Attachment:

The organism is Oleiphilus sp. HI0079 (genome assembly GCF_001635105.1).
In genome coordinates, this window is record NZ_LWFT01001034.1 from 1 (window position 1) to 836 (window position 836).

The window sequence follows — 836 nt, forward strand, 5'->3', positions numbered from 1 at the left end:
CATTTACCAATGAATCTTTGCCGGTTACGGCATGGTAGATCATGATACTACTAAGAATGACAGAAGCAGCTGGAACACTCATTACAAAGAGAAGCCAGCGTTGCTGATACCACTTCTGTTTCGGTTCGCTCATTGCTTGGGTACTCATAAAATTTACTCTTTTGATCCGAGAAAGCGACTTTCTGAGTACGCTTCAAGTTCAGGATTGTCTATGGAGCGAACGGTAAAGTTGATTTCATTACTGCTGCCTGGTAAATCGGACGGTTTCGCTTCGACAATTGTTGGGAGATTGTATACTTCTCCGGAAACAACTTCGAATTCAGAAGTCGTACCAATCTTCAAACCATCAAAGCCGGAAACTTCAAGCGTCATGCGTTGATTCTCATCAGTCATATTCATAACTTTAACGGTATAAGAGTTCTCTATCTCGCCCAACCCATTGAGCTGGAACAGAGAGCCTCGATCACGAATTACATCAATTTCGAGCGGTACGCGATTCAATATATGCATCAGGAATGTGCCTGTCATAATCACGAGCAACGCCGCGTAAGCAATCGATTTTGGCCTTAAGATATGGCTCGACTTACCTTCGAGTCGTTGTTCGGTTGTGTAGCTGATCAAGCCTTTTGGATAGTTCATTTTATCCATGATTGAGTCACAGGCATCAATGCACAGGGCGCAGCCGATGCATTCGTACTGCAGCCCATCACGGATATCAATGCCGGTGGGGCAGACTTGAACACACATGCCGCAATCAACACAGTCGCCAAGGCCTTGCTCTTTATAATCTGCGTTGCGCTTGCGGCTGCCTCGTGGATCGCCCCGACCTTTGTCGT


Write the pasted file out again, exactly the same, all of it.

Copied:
The organism is Oleiphilus sp. HI0079 (genome assembly GCF_001635105.1).
In genome coordinates, this window is record NZ_LWFT01001034.1 from 1 (window position 1) to 836 (window position 836).

The window sequence follows — 836 nt, forward strand, 5'->3', positions numbered from 1 at the left end:
CATTTACCAATGAATCTTTGCCGGTTACGGCATGGTAGATCATGATACTACTAAGAATGACAGAAGCAGCTGGAACACTCATTACAAAGAGAAGCCAGCGTTGCTGATACCACTTCTGTTTCGGTTCGCTCATTGCTTGGGTACTCATAAAATTTACTCTTTTGATCCGAGAAAGCGACTTTCTGAGTACGCTTCAAGTTCAGGATTGTCTATGGAGCGAACGGTAAAGTTGATTTCATTACTGCTGCCTGGTAAATCGGACGGTTTCGCTTCGACAATTGTTGGGAGATTGTATACTTCTCCGGAAACAACTTCGAATTCAGAAGTCGTACCAATCTTCAAACCATCAAAGCCGGAAACTTCAAGCGTCATGCGTTGATTCTCATCAGTCATATTCATAACTTTAACGGTATAAGAGTTCTCTATCTCGCCCAACCCATTGAGCTGGAACAGAGAGCCTCGATCACGAATTACATCAATTTCGAGCGGTACGCGATTCAATATATGCATCAGGAATGTGCCTGTCATAATCACGAGCAACGCCGCGTAAGCAATCGATTTTGGCCTTAAGATATGGCTCGACTTACCTTCGAGTCGTTGTTCGGTTGTGTAGCTGATCAAGCCTTTTGGATAGTTCATTTTATCCATGATTGAGTCACAGGCATCAATGCACAGGGCGCAGCCGATGCATTCGTACTGCAGCCCATCACGGATATCAATGCCGGTGGGGCAGACTTGAACACACATGCCGCAATCAACACAGTCGCCAAGGCCTTGCTCTTTATAATCTGCGTTGCGCTTGCGGCTGCCTCGTGGATCGCCCCGACCTTTGTCGT